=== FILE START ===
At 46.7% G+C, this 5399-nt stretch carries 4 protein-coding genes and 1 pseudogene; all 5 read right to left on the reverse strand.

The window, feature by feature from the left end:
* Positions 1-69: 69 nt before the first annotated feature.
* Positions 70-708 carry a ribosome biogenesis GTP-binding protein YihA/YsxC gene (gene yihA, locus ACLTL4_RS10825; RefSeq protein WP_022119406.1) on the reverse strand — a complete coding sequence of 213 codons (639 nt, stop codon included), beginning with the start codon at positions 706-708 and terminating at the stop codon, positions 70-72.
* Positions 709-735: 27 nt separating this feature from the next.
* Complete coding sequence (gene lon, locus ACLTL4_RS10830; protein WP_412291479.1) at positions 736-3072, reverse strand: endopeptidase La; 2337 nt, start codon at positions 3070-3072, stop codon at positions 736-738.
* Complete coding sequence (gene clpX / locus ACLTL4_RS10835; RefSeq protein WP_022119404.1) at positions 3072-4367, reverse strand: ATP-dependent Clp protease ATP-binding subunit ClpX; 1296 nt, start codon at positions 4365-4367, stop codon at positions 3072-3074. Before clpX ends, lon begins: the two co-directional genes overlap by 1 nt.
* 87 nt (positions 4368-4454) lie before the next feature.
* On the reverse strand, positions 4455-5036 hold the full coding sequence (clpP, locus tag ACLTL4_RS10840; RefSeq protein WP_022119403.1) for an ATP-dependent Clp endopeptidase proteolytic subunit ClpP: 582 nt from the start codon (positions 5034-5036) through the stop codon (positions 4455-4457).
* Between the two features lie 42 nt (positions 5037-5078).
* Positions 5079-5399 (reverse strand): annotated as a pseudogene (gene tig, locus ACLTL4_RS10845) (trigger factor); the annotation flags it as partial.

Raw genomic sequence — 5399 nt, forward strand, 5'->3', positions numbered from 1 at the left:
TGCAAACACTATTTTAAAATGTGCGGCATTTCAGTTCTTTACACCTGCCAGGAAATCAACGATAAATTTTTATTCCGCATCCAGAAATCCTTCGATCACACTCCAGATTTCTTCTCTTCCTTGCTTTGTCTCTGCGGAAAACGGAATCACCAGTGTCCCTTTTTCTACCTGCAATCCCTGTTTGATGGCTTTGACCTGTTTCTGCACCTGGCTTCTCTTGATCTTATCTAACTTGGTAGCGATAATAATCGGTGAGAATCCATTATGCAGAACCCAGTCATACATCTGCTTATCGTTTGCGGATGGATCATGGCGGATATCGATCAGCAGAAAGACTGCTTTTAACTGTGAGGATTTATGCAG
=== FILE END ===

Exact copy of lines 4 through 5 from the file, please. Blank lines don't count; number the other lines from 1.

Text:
* Positions 70-708 carry a ribosome biogenesis GTP-binding protein YihA/YsxC gene (gene yihA, locus ACLTL4_RS10825; RefSeq protein WP_022119406.1) on the reverse strand — a complete coding sequence of 213 codons (639 nt, stop codon included), beginning with the start codon at positions 706-708 and terminating at the stop codon, positions 70-72.
* Positions 709-735: 27 nt separating this feature from the next.